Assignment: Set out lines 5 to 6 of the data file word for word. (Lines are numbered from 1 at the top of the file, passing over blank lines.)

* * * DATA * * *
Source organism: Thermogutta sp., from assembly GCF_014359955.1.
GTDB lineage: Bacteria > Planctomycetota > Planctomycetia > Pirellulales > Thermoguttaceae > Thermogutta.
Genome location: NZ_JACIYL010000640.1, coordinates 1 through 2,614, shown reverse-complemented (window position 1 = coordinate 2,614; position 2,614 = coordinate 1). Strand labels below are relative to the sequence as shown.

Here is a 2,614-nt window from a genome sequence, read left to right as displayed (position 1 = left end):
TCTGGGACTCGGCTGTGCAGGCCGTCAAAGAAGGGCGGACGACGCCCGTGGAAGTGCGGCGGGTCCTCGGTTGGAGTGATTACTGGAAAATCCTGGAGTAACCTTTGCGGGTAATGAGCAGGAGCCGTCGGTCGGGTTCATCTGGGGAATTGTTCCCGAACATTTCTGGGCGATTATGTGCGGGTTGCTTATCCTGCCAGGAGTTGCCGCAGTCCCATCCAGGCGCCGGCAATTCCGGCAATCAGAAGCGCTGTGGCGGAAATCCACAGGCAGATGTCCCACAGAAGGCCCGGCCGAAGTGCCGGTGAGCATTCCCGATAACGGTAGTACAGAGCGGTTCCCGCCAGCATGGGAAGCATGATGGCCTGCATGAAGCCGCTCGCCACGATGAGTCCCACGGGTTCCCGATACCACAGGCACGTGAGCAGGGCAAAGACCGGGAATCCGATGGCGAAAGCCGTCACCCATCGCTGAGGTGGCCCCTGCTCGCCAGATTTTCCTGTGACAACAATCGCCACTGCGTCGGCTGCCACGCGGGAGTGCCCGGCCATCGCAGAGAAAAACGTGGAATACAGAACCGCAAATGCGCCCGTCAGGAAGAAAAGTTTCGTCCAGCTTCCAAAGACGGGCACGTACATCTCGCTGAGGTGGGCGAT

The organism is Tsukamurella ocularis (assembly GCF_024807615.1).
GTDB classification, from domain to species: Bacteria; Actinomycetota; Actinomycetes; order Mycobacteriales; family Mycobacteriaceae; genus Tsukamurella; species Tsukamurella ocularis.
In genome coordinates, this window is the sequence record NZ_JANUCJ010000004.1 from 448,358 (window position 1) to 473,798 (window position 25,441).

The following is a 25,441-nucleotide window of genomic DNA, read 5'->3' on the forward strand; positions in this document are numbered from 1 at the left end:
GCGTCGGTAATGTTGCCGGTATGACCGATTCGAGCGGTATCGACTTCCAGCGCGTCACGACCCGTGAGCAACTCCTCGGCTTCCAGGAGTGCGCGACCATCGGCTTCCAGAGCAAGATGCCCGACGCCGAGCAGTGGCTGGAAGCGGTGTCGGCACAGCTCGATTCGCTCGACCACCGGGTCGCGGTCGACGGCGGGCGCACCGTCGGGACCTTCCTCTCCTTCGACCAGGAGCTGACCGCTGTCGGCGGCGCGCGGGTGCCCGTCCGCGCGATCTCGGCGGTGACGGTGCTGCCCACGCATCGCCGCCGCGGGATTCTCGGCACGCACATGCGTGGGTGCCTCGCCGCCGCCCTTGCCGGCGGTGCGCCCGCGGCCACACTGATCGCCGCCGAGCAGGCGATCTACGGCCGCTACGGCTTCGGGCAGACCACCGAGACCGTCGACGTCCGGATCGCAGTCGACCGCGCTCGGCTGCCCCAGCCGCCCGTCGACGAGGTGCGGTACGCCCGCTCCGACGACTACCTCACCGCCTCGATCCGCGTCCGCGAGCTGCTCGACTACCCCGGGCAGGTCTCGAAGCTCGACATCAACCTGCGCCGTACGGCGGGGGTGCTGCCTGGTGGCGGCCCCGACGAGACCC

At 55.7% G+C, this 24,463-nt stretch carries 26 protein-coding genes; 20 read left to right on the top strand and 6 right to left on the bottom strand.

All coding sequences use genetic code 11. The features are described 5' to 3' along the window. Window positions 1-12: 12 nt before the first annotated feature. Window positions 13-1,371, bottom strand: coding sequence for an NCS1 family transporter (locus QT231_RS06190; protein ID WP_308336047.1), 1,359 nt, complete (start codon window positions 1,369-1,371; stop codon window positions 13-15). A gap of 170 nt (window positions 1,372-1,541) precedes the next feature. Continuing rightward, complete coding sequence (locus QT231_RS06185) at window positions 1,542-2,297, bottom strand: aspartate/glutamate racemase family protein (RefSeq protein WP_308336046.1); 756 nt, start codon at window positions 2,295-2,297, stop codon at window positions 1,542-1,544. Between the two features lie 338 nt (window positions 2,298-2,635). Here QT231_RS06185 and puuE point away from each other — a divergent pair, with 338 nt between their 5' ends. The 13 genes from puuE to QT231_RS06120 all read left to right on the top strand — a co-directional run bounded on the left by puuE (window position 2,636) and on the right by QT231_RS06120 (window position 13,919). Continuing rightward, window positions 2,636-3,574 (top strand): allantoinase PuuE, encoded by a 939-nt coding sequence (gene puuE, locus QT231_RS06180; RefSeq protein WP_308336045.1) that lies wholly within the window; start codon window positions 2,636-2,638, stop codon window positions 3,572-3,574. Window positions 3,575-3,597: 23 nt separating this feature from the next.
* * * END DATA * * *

TCTGGGACTCGGCTGTGCAGGCCGTCAAAGAAGGGCGGACGACGCCCGTGGAAGTGCGGCGGGTCCTCGGTTGGAGTGATTACTGGAAAATCCTGGAGTAACCTTTGCGGGTAATGAGCAGGAGCCGTCGGTCGGGTTCATCTGGGGAATTGTTCCCGAACATTTCTGGGCGATTATGTGCGGGTTGCTTATCCTGCCAGGAGTTGCCGCAGTCCCATCCAGGCGCCGGCAATTCCGGCAATCAGAAGCGCTGTGGCGGAAATCCACAGGCAGATGTCCCACAGAAGGCCCGGCCGAAGTGCCGGTGAGCATTCCCGATAACGGTAGTACAGAGCGGTTCCCGCCAGCATGGGAAGCATGATGGCCTGCATGAAGCCGCTCGCCACGATGAGTCCCACGGGTTCCCGATACCACAGGCACGTGAGCAGGGCAAAGACCGGGAATCCGATGGCGAAAGCCGTCACCCATCGCTGAGGTGGCCCCTGCTCGCCAGATTTTCCTGTGACAACAATCGCCACTGCGTCGGCTGCCACGCGGGAGTGCCCGGCCATCGCAGAGAAAAACGTGGAATACAGAACCGCAAATGCGCCCGTCAGGAAGAAAAGTTTCGTCCAGCTTCCAAAGACGGGCACGTACATCTCGCTGAGGTGGGCGAT

The organism is Tsukamurella ocularis (assembly GCF_024807615.1).